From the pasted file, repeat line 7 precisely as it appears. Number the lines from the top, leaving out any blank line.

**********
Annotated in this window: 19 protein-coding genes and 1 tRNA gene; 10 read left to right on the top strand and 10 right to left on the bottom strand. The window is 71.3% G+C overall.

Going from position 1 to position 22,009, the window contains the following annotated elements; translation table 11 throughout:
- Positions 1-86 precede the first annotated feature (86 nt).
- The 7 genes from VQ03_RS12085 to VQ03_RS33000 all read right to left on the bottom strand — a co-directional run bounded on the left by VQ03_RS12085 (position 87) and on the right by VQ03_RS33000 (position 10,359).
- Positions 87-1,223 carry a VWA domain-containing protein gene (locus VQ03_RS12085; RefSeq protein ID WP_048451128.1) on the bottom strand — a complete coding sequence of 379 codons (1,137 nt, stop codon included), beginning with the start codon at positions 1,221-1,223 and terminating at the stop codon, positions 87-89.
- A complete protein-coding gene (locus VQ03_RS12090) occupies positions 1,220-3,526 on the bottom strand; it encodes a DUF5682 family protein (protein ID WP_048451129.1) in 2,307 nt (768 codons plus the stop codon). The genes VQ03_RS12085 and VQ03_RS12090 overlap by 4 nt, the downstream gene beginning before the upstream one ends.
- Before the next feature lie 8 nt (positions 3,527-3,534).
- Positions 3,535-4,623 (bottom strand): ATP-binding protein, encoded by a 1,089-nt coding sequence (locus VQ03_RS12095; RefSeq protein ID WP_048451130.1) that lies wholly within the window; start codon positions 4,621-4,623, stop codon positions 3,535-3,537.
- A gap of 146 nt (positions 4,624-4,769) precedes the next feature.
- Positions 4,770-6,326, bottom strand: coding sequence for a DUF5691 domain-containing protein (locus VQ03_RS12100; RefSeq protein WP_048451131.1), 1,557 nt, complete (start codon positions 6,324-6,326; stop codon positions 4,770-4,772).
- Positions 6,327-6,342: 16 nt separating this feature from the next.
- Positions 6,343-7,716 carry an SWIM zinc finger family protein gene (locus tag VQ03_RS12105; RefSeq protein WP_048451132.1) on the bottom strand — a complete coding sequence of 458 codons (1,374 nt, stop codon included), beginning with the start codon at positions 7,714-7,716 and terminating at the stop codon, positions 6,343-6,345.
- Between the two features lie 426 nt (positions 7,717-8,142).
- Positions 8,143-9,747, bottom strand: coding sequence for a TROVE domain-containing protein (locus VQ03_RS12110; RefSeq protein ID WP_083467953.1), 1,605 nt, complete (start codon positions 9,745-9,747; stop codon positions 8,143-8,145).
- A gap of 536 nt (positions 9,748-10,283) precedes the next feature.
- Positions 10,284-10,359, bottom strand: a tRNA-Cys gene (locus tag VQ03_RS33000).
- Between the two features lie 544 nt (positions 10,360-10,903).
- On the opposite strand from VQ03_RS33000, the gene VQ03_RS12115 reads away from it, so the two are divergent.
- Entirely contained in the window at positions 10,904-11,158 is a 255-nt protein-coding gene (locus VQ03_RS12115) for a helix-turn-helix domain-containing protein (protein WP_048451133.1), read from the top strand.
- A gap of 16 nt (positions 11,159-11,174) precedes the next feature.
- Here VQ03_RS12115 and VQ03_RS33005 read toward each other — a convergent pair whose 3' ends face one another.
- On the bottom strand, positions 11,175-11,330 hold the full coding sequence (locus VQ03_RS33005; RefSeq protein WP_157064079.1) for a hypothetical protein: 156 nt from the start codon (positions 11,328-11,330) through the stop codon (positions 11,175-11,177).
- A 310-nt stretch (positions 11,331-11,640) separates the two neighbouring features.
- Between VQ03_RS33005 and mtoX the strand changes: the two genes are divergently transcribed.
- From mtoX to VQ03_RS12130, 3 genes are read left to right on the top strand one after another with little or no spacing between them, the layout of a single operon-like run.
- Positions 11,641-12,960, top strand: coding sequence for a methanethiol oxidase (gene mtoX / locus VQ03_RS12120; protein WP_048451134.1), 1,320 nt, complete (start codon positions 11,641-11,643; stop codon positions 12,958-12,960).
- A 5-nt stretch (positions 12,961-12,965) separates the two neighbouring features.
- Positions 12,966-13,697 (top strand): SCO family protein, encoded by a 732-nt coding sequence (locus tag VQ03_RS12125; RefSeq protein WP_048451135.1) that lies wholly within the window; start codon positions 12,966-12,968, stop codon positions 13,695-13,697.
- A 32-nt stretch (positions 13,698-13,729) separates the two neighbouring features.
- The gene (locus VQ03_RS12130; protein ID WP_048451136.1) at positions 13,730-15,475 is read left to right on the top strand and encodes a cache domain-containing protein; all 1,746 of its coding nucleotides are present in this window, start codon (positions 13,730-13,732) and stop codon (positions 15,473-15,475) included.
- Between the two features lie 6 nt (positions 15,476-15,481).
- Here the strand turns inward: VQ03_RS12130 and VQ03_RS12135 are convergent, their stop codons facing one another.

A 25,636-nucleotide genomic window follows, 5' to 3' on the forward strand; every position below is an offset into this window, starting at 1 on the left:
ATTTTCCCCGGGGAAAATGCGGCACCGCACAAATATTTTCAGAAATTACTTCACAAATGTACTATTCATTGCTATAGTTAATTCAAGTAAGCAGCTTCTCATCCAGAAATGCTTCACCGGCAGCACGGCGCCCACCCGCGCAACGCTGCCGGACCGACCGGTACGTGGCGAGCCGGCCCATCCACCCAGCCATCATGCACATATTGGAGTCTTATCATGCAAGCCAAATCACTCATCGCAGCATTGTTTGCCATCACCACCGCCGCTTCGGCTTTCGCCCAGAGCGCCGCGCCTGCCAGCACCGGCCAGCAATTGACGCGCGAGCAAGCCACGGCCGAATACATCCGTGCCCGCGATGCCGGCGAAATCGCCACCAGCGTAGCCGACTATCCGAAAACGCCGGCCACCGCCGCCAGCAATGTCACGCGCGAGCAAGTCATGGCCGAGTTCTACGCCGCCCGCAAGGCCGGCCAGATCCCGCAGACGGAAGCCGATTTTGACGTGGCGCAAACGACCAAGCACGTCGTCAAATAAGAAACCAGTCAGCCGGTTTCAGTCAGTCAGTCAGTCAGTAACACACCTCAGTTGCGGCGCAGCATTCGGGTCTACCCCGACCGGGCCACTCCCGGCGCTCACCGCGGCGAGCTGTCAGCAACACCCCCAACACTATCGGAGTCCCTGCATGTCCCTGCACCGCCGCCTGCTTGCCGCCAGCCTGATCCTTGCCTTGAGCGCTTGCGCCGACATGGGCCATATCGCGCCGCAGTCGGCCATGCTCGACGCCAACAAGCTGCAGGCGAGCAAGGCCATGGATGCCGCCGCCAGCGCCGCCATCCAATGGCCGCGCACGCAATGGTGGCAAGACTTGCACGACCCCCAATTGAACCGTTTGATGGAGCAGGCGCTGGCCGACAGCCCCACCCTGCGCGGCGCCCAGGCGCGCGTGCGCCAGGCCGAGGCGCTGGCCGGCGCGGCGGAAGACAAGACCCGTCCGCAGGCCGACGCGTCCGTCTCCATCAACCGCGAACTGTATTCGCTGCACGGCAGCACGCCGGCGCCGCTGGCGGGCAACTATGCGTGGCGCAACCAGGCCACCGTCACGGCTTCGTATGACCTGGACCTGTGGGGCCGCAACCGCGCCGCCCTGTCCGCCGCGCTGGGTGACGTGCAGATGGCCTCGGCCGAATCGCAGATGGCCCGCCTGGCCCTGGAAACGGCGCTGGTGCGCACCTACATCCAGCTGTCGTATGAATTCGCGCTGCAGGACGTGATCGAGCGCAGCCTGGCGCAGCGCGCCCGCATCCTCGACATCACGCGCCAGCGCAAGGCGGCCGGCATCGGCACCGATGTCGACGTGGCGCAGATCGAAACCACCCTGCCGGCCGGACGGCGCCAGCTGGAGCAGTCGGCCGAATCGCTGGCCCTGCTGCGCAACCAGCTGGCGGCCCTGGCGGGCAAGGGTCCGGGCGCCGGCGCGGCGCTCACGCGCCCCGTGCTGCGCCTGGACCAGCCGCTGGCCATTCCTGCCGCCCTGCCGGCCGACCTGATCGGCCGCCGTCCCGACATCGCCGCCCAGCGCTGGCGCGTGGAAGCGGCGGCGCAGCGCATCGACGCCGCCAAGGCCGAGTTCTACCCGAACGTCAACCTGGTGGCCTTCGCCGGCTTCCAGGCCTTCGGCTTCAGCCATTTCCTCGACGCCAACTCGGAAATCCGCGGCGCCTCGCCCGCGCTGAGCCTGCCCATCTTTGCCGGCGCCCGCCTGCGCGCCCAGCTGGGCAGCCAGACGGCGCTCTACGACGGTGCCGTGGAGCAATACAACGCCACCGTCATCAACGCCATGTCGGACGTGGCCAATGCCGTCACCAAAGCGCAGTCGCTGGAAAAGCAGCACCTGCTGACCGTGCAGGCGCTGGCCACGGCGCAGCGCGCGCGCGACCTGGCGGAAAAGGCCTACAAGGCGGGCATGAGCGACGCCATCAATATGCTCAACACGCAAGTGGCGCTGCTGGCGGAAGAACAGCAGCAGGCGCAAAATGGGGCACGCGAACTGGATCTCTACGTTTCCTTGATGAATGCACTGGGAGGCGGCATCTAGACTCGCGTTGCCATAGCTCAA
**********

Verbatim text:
- Before the next feature lie 8 nt (positions 3,527-3,534).